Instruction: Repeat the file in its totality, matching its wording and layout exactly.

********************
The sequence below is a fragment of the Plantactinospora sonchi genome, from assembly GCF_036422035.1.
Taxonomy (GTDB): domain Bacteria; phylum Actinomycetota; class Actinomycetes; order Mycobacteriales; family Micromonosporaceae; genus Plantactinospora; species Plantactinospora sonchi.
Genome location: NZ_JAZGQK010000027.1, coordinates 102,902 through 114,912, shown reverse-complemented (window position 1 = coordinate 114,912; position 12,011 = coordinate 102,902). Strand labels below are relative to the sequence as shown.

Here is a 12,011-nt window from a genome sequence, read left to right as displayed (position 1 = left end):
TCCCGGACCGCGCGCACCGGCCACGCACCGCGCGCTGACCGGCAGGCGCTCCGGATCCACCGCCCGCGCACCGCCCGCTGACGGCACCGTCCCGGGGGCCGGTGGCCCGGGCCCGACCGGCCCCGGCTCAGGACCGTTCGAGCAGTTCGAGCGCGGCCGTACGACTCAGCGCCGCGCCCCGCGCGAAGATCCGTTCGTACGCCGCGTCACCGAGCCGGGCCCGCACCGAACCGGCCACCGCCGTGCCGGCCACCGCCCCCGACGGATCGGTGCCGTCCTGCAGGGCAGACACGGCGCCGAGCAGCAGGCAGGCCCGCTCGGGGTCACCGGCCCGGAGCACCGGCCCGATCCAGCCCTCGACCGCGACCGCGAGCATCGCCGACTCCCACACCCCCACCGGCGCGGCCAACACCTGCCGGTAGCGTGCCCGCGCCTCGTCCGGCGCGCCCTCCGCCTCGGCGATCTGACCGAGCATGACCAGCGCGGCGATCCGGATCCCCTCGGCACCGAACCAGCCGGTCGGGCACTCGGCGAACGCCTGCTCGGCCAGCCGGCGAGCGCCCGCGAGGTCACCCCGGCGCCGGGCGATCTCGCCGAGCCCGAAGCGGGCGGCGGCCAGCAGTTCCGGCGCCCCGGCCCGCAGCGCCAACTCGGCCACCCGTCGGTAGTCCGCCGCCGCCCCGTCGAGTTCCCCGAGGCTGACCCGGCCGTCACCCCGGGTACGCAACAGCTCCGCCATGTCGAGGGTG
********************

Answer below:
The sequence below is a fragment of the Plantactinospora sonchi genome, from assembly GCF_036422035.1.
Taxonomy (GTDB): domain Bacteria; phylum Actinomycetota; class Actinomycetes; order Mycobacteriales; family Micromonosporaceae; genus Plantactinospora; species Plantactinospora sonchi.
Genome location: NZ_JAZGQK010000027.1, coordinates 102,902 through 114,912, shown reverse-complemented (window position 1 = coordinate 114,912; position 12,011 = coordinate 102,902). Strand labels below are relative to the sequence as shown.

Here is a 12,011-nt window from a genome sequence, read left to right as displayed (position 1 = left end):
TCCCGGACCGCGCGCACCGGCCACGCACCGCGCGCTGACCGGCAGGCGCTCCGGATCCACCGCCCGCGCACCGCCCGCTGACGGCACCGTCCCGGGGGCCGGTGGCCCGGGCCCGACCGGCCCCGGCTCAGGACCGTTCGAGCAGTTCGAGCGCGGCCGTACGACTCAGCGCCGCGCCCCGCGCGAAGATCCGTTCGTACGCCGCGTCACCGAGCCGGGCCCGCACCGAACCGGCCACCGCCGTGCCGGCCACCGCCCCCGACGGATCGGTGCCGTCCTGCAGGGCAGACACGGCGCCGAGCAGCAGGCAGGCCCGCTCGGGGTCACCGGCCCGGAGCACCGGCCCGATCCAGCCCTCGACCGCGACCGCGAGCATCGCCGACTCCCACACCCCCACCGGCGCGGCCAACACCTGCCGGTAGCGTGCCCGCGCCTCGTCCGGCGCGCCCTCCGCCTCGGCGATCTGACCGAGCATGACCAGCGCGGCGATCCGGATCCCCTCGGCACCGAACCAGCCGGTCGGGCACTCGGCGAACGCCTGCTCGGCCAGCCGGCGAGCGCCCGCGAGGTCACCCCGGCGCCGGGCGATCTCGCCGAGCCCGAAGCGGGCGGCGGCCAGCAGTTCCGGCGCCCCGGCCCGCAGCGCCAACTCGGCCACCCGTCGGTAGTCCGCCGCCGCCCCGTCGAGTTCCCCGAGGCTGACCCGGCCGTCACCCCGGGTACGCAACAGCTCCGCCATGTCGAGGGTG